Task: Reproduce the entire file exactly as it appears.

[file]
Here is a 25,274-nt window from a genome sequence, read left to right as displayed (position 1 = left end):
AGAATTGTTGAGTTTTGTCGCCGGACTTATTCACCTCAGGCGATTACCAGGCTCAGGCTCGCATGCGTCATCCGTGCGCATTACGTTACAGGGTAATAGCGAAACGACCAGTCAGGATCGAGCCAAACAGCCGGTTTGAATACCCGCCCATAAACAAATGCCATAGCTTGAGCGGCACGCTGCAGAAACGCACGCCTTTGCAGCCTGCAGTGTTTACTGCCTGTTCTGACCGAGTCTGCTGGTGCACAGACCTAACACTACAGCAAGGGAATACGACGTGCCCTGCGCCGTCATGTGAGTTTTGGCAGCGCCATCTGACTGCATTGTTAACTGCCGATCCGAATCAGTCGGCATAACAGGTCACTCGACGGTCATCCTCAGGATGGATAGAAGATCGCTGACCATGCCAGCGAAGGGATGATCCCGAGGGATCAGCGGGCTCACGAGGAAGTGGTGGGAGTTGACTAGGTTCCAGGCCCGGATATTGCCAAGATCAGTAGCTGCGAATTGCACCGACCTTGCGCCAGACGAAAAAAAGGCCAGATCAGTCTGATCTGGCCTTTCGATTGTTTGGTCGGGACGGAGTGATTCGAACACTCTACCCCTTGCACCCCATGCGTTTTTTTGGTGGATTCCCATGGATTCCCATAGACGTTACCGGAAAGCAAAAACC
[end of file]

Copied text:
Here is a 25,274-nt window from a genome sequence, read left to right as displayed (position 1 = left end):
AGAATTGTTGAGTTTTGTCGCCGGACTTATTCACCTCAGGCGATTACCAGGCTCAGGCTCGCATGCGTCATCCGTGCGCATTACGTTACAGGGTAATAGCGAAACGACCAGTCAGGATCGAGCCAAACAGCCGGTTTGAATACCCGCCCATAAACAAATGCCATAGCTTGAGCGGCACGCTGCAGAAACGCACGCCTTTGCAGCCTGCAGTGTTTACTGCCTGTTCTGACCGAGTCTGCTGGTGCACAGACCTAACACTACAGCAAGGGAATACGACGTGCCCTGCGCCGTCATGTGAGTTTTGGCAGCGCCATCTGACTGCATTGTTAACTGCCGATCCGAATCAGTCGGCATAACAGGTCACTCGACGGTCATCCTCAGGATGGATAGAAGATCGCTGACCATGCCAGCGAAGGGATGATCCCGAGGGATCAGCGGGCTCACGAGGAAGTGGTGGGAGTTGACTAGGTTCCAGGCCCGGATATTGCCAAGATCAGTAGCTGCGAATTGCACCGACCTTGCGCCAGACGAAAAAAAGGCCAGATCAGTCTGATCTGGCCTTTCGATTGTTTGGTCGGGACGGAGTGATTCGAACACTCTACCCCTTGCACCCCATGCGTTTTTTTGGTGGATTCCCATGGATTCCCATAGACGTTACCGGAAAGCAAAAACC